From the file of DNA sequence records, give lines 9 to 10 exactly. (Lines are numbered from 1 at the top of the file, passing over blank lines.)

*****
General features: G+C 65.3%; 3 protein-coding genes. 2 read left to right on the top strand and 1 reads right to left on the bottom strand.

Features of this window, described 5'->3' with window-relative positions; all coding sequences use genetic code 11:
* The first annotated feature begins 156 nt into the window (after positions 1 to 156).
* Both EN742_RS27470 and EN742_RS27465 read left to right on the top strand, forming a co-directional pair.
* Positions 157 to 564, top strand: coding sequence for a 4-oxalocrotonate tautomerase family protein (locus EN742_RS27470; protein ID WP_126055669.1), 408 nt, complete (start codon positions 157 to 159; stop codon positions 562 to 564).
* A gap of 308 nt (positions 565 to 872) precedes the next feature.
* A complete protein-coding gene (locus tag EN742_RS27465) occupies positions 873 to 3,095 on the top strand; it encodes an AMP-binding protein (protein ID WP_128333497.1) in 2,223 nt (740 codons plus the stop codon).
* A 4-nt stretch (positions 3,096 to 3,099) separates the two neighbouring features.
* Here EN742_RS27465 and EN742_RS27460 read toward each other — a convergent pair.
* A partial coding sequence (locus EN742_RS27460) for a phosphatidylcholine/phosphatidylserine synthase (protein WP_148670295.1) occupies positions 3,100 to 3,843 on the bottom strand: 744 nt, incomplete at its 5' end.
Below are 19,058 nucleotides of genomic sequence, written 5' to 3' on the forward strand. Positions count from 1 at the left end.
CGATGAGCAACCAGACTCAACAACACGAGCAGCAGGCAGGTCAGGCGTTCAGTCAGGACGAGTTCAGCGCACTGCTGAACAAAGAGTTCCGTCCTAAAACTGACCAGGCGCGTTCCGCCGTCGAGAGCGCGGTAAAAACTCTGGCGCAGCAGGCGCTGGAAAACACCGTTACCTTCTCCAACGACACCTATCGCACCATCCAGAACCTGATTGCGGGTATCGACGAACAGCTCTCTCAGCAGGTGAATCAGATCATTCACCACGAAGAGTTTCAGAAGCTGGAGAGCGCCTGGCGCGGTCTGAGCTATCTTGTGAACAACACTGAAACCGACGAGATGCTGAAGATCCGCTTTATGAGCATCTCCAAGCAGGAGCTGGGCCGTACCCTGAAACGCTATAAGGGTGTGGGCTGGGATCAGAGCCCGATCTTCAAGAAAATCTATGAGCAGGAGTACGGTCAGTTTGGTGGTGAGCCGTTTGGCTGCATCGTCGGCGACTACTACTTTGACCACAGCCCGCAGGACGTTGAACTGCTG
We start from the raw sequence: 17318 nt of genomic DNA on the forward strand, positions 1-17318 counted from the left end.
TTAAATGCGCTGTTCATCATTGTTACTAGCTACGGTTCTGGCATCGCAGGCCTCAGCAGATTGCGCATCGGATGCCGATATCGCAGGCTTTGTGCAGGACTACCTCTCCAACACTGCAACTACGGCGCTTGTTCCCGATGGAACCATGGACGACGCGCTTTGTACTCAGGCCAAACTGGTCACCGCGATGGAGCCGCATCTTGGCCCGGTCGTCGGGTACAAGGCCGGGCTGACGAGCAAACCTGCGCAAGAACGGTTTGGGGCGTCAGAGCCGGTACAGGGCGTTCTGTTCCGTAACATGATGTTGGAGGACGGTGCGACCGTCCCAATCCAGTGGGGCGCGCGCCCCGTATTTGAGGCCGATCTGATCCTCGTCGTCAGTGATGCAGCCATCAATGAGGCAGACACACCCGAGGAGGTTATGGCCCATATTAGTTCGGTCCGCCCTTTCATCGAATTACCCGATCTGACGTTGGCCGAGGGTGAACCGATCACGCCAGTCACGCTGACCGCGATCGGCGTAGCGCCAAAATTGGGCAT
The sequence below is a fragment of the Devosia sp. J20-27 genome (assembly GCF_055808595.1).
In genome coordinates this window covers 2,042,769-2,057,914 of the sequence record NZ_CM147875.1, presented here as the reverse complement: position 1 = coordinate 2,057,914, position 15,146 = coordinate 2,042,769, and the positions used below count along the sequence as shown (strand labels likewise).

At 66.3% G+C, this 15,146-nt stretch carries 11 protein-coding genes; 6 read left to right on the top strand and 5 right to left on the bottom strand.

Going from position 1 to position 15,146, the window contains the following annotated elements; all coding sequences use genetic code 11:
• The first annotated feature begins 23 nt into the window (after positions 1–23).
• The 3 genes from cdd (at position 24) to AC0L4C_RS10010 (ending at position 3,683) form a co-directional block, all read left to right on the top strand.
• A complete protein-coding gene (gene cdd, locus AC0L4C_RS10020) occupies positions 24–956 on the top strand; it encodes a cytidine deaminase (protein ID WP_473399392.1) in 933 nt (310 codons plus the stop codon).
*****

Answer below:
* Here EN742_RS27465 and EN742_RS27460 read toward each other — a convergent pair.
* A partial coding sequence (locus EN742_RS27460) for a phosphatidylcholine/phosphatidylserine synthase (protein WP_148670295.1) occupies positions 3,100 to 3,843 on the bottom strand: 744 nt, incomplete at its 5' end.